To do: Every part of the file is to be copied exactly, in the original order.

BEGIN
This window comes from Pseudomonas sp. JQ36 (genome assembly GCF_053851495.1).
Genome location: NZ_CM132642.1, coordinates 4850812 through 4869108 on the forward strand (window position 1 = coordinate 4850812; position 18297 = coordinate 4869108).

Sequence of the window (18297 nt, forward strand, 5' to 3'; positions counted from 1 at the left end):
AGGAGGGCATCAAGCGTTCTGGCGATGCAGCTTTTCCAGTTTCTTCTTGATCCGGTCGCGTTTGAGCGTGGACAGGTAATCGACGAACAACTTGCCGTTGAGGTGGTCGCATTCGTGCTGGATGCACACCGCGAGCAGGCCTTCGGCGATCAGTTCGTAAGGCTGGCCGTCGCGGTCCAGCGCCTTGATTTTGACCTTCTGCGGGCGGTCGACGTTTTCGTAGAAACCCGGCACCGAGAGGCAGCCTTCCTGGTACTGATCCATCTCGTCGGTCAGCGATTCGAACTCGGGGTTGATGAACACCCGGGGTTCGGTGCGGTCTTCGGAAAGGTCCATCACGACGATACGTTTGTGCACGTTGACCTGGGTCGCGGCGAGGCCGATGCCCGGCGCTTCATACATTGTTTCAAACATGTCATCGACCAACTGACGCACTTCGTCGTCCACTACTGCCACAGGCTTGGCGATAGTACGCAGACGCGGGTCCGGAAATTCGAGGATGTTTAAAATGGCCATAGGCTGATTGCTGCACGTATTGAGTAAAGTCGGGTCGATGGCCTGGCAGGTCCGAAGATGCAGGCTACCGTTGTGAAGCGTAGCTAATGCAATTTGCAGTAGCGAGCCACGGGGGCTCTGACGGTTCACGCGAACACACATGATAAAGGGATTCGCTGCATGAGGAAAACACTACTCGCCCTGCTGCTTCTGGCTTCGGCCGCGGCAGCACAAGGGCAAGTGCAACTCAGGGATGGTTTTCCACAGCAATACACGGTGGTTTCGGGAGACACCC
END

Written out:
This window comes from Pseudomonas sp. JQ36 (genome assembly GCF_053851495.1).
Genome location: NZ_CM132642.1, coordinates 4850812 through 4869108 on the forward strand (window position 1 = coordinate 4850812; position 18297 = coordinate 4869108).

Sequence of the window (18297 nt, forward strand, 5' to 3'; positions counted from 1 at the left end):
AGGAGGGCATCAAGCGTTCTGGCGATGCAGCTTTTCCAGTTTCTTCTTGATCCGGTCGCGTTTGAGCGTGGACAGGTAATCGACGAACAACTTGCCGTTGAGGTGGTCGCATTCGTGCTGGATGCACACCGCGAGCAGGCCTTCGGCGATCAGTTCGTAAGGCTGGCCGTCGCGGTCCAGCGCCTTGATTTTGACCTTCTGCGGGCGGTCGACGTTTTCGTAGAAACCCGGCACCGAGAGGCAGCCTTCCTGGTACTGATCCATCTCGTCGGTCAGCGATTCGAACTCGGGGTTGATGAACACCCGGGGTTCGGTGCGGTCTTCGGAAAGGTCCATCACGACGATACGTTTGTGCACGTTGACCTGGGTCGCGGCGAGGCCGATGCCCGGCGCTTCATACATTGTTTCAAACATGTCATCGACCAACTGACGCACTTCGTCGTCCACTACTGCCACAGGCTTGGCGATAGTACGCAGACGCGGGTCCGGAAATTCGAGGATGTTTAAAATGGCCATAGGCTGATTGCTGCACGTATTGAGTAAAGTCGGGTCGATGGCCTGGCAGGTCCGAAGATGCAGGCTACCGTTGTGAAGCGTAGCTAATGCAATTTGCAGTAGCGAGCCACGGGGGCTCTGACGGTTCACGCGAACACACATGATAAAGGGATTCGCTGCATGAGGAAAACACTACTCGCCCTGCTGCTTCTGGCTTCGGCCGCGGCAGCACAAGGGCAAGTGCAACTCAGGGATGGTTTTCCACAGCAATACACGGTGGTTTCGGGAGACACCC